Author Topic: A big day for CRoW  (Read 6024 times)

Offline Badlad

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Re: A big day for CRoW
« Reply #50 on: October 16, 2020, 05:49:08 pm »
So lets appeal.  I think we are.
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Online mikem

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Re: A big day for CRoW
« Reply #51 on: October 16, 2020, 06:52:09 pm »
May just be that DEFRA were invited due to it involving their policy...

Offline Dave Tyson

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Re: A big day for CRoW
« Reply #52 on: October 16, 2020, 08:10:03 pm »
I think it's pretty poor that the judge decided that this action should fall at the first hurdle even though the defending parties didn't show up. That strikes me as biased without good reason and one wonders if words were exchanged before the action - especially if a prepared statement was involved.  Certainly to good grounds to appeal.

Of course the BCA could just declare that caving is permitted by CRoW, document it and spread the word and let everyone carry on caving - either Defra/NRW will turn a blind eye (expected) or they will have to challenge...

Dave

Online mikem

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Re: A big day for CRoW
« Reply #53 on: October 16, 2020, 08:45:52 pm »
This was a follow up to a previous decision from the court, so not that surprising.

Offline Stuart France

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Re: A big day for CRoW
« Reply #54 on: October 16, 2020, 09:09:20 pm »
Quote
May just be that DEFRA were invited due to it involving their policy...
This was a follow up to a previous decision from the court, so not that surprising

How very generous of you to suggest that court officials are familiar with Defra's panoply of policies, especially in the arcane area of caving.  Defra's arrival in the case was not a follow up to any previous court decision - Defra were invited in by the court officials long before any court decision was made.

Since when have Courts been drumming up Claimants, Defendants and Interested Parties?  I know folks are on hard times now, but I don't think Courts are a 'business' in the strict sense of being an enterprise with monthly sales targets, watching their cash flow and creditor balances, etc.  Inviting in Defra was not a commercial move.  The motive for this was something else.

Not long back I noticed that someone at governmentlegal.gov.uk had got themselves into the email trail for this case which certainly caught my eye.  If you google it, you'll see this is the Treasury Solicitor and the Attorney General and all that.  That's how high this CROW case has reached.  They don't have any website that matches their domain name, but further info about them is here:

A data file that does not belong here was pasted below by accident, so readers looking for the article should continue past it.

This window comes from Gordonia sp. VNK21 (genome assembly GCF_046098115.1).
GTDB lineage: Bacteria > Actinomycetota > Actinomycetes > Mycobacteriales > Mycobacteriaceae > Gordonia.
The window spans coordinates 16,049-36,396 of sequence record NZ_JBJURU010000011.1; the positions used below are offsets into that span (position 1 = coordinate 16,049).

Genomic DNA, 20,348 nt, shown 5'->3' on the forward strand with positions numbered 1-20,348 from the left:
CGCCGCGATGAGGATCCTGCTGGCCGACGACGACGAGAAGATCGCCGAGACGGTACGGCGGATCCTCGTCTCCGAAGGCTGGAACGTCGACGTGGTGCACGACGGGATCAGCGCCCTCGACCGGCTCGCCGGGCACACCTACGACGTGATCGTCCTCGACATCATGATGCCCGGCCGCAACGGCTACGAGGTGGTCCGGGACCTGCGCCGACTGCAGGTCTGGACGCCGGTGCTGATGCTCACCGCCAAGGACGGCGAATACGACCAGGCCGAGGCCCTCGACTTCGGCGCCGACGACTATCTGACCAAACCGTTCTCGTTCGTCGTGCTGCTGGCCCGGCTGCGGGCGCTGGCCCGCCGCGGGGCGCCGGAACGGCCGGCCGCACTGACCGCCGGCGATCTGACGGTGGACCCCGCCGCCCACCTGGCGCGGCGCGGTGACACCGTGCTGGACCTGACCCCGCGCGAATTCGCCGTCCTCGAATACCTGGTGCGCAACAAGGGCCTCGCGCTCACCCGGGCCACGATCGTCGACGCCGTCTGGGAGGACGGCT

https://www.gov.uk/government/organisations/government-legal-department/about

Some seriously high up and well connected feathers have been ruffled!









Offline Jenny P

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Re: A big day for CRoW
« Reply #55 on: October 16, 2020, 11:23:38 pm »
I have just come across the following quote re. caving in advice from a goernment department with regard to caving and Covid-19:

Quoted from a letter sent from the Dept of Digital, Culture, Media & Sport 1/6/2020:
“…With regard to caving, as mentioned in the department's letter of 29 May, all outdoor sports and physical activities are now permitted, ...
.

So, the Dept. of Digital, Culture, Media & Sport is on record as considering caving to be an outdoor sport

Make of this what you will.  Joined up thinking doesn't seem to apply here but maybe this should have been referred to as part of the case in Wales - which branch of government do we believe?

Online mikem

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Re: A big day for CRoW
« Reply #56 on: October 17, 2020, 06:59:08 am »
I expect DEFRA asked to be invited then, they can't just turn up without judge agreeing it. You are right that courts don't drum up participants, unless they express an interest.

Stuart, you have linked 2 comments that were not related - latter was to Dave's reply about it being the first hurdle, as it had already been refused in court previously.

I suspect it's also standard practice for governmentlegal to be copied in to any court cases their departments are involved in, that question legislation.

Jenny - makes no difference to argument, as other outdoor sports are specifically excluded from CRoW e.g. kayaking & mountain biking. It's the use of "open air" that concerns this discussion.
« Last Edit: October 17, 2020, 07:20:56 am by mikem »

Online Fjell

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Re: A big day for CRoW
« Reply #57 on: October 17, 2020, 09:53:06 am »
I am not convinced this is the right war. There is a widespread campaign ongoing that public subsidy should maximise public goods, and access is top of the list. The post-Brexit settlement will the biggest change for decades. It can put the onus on subsidy-seekers to demonstrate what the public gets for it’s money. And most farmers round here are totally dependant on subsidy. And others who are not would like it thank you very much.
There has been much talk from the likes of Gove in recent years that this will happen, and I think this year could focus the public mind. Holding them to it will require widespread alliances. Caving is little, it needs to attach itself to some bigger dogs with more voters. Politicians like votes, preferably in bulk.

Online Fjell

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Re: A big day for CRoW
« Reply #58 on: October 17, 2020, 11:39:10 am »